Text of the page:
Cookies help us deliver our Services. By using our Services, you agree to our use of cookies. Learn More.

Breaking Bad: How Lily Of The Valley Was Used To Poison Brock

Played by Bryan Cranston, Walter White begins as a high school chemistry teacher with a recent cancer diagnosis and ends up the drug kingpin Heisenberg. Once a promising mind, White was forced out of the business he helped create and secretly despises his station. When he enters the drug game, he quickly reveals how capable he is of relinquishing morals in pursuit of power. But among Walt's many evil deeds, it's difficult to think of one more reprehensible than his poisoning of Brock Cantillo (Ian Posada).

Throughout the series, White commits numerous acts of evil to maintain his empire. Although his first murder — a low-level drug trafficker — rattles him, White soon overcomes his distaste for violence. It's true that many of White's crimes, even the killings, can be justified in context. But White proved he's not above harming innocents. For many fans, Heisenberg's most heinous crime was poisoning Brock, the child of Jesse Pinkman's (Aaron Paul) romantic interest, using a plant called lily of the valley. Not only is Brock a child, and not only does he nearly die, but White poisons him to manipulate Jesse.

Brock's poisoning is a subtle plotline throughout the fourth and fifth seasons of "Breaking Bad," and viewers are expected to pick up on the details through subtext. So, if viewers missed it, here's exactly how everything went down.

What is lily of the valley and why was it used on Breaking Bad?

The convallaria majalis, a flowering perennial herb with white petals commonly known as lily of the valley, is not native to the New Mexico setting of "Breaking Bad" but grows heartily in the semiarid climate there, decorating gardens in a carpet of vegetation and creeping along sidewalks. However, as noted in the scientific journal Essential Emergency Medicine, every part of the plant also contains digitalis glycosides, distant cousins of cyanide, rendering it toxic if ingested. Skipping over medical terminology, the salient fact is that those toxins absorb into the bloodstream through the GI tract within minutes of ingestion.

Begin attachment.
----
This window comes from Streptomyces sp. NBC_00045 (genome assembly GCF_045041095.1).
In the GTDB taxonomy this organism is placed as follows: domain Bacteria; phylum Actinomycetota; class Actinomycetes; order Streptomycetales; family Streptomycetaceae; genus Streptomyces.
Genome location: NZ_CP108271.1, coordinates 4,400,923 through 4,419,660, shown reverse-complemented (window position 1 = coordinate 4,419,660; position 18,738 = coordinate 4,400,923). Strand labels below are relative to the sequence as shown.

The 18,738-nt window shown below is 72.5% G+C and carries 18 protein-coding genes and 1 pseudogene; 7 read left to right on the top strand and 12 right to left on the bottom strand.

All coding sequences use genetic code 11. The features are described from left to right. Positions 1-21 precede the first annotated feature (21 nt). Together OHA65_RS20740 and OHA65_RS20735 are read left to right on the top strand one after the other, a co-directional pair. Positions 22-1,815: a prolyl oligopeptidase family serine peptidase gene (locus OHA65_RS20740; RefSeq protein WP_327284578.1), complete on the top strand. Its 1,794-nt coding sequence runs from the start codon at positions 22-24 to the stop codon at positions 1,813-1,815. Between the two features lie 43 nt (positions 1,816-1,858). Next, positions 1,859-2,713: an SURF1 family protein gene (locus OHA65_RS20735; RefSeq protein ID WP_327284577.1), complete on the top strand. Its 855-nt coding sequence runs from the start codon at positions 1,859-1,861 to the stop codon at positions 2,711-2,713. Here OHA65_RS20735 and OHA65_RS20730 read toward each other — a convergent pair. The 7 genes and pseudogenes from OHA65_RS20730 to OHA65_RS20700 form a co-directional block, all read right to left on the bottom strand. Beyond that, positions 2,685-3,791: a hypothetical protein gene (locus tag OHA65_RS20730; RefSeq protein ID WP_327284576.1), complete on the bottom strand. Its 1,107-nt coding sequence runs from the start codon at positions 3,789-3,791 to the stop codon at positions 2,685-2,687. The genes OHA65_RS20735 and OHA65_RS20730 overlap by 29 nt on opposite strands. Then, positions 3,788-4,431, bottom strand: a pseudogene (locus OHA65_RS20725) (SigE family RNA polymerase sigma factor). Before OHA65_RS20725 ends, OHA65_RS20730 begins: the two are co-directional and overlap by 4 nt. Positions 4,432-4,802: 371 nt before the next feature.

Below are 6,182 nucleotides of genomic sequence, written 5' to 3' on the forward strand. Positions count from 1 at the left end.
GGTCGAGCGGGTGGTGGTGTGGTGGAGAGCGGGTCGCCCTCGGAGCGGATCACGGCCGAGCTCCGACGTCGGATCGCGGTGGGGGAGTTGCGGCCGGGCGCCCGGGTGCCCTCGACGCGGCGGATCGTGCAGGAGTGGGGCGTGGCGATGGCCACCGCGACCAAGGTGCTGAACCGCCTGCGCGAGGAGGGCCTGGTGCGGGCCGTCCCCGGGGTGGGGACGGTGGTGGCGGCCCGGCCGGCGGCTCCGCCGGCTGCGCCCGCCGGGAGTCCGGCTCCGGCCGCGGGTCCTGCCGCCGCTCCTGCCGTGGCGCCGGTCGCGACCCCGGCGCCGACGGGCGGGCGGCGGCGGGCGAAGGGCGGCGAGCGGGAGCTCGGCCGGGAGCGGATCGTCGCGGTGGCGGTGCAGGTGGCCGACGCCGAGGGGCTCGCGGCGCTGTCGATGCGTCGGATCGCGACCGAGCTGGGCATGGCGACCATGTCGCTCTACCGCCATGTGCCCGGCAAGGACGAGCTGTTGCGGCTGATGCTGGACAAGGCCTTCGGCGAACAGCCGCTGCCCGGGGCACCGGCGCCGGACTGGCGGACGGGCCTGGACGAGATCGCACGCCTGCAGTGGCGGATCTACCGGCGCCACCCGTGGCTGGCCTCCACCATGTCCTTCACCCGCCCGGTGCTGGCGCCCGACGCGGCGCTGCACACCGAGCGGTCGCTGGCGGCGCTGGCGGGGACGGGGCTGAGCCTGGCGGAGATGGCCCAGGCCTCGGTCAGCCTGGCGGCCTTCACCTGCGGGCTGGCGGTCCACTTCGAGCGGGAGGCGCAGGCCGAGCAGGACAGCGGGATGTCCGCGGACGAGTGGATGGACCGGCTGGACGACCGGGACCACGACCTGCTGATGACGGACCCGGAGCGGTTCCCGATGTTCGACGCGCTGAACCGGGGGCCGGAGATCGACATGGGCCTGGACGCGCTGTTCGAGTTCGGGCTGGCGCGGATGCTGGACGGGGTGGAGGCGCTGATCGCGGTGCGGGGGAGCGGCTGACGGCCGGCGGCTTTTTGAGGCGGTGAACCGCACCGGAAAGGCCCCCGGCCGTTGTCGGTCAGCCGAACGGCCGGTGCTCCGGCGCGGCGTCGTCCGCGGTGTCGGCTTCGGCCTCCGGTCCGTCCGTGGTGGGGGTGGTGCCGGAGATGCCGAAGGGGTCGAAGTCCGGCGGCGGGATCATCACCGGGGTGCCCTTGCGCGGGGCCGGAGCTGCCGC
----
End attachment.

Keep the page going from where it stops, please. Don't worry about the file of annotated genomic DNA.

As it relates to Brock's poisoning in "Breaking Bad," Walter White's use of the lily of the valley reveals his conniving wit and highlights some of the show's most prominent themes. In choosing the lily of the valley to poison Brock, Walt is counting on the fact that it's a typical New Mexico plant to deflect any suspicions Jesse might have since Brock could easily have found the plant on his own. Additionally, the lily of the valley is an interesting choice of poison from a thematic perspective. In a way, it represents the same themes shown by the show's main character. A flowering plant that grows in the desert, innocent-looking but poisonous and ever-expanding across the landscape. It might as well be a description of Walt himself.

How and why did Walt use lily of the valley on Brock?

Walt's initial plan was to use lily of the valley to take down the terrifying drug lord Gustavo Fring (Giancarlo Esposito). But his plans shift when Jesse becomes romantically involved with Andrea Cantillo (Emily Rios) and her child, Brock. Walt is a textbook abuser, habitually incapable of allowing Jesse's relationships and loyalties to stray from him alone, and he comes to believe that Jesse's new relationship is getting in the way of eliminating Fring. Moreover, he's worried that Jesse is cooking meth without him, and that Gus will kill him if Jesse can do the same work. But while sitting by his swimming pool, a location that means more than some might think in "Breaking Bad," Walt's attention is drawn to a potted lily of the valley. He spins a gun, which points toward the plant when it comes to rest, implying that, like a gun, it will be used to hurt someone.

Later in the episode (Season 4, Episode 12, "End Times"), Brock is rushed to the hospital with a strange illness. Jesse, finding that the ricin cigarette — another of the show's poisons of choice — is missing, runs to the White residence, convinced that Walt is behind it. However, Walt manages to convince Jesse that Gus poisoned Brock in order to frame him, and Jesse once more sides with Walt. Eventually, after Gustavo's death, the doctors inform Jesse that Brock was poisoned with lily of the valley, and that he probably found it on his own. This is exactly what Walt was betting on to prevent his betrayal from being exposed.

Jesse's realization confused some fans

In the Season 5 episode "Confessions," Jesse concludes that Walt poisoned Brock after all and turns against him for good. However, the way it plays out is a bit confusing, and the details still bother fans. After hiring Ed Galbraith (Robert Forster) to set him up with a new life in Alaska, Saul Goodman (Bob Odenkirk) tells Jesse he can't bring his marijuana on the journey. However, Jesse insists on keeping it, so Saul has Huell Babineaux (Lavell Crawford) pickpocket the baggie from him on the way out. Realizing that Walt had Huell pull the same move to steal the ricin cigarette, Jesse is convinced Walt is indeed responsible for Brock's poisoning.

This is confusing because Walt did not use the ricin to poison Brock but rather the lily of the valley. Jesse is only half right. It's easy to see how this might perplex some viewers, who might've lost track of the ricin plotline over the course of multiple seasons. On top of that, the show never explicitly shows Walt poisoning Brock with the lily of the valley. It's only implied through visual metaphor, meaning anyone who didn't pick up on the subtler aspects of "End Times" was left in the dark.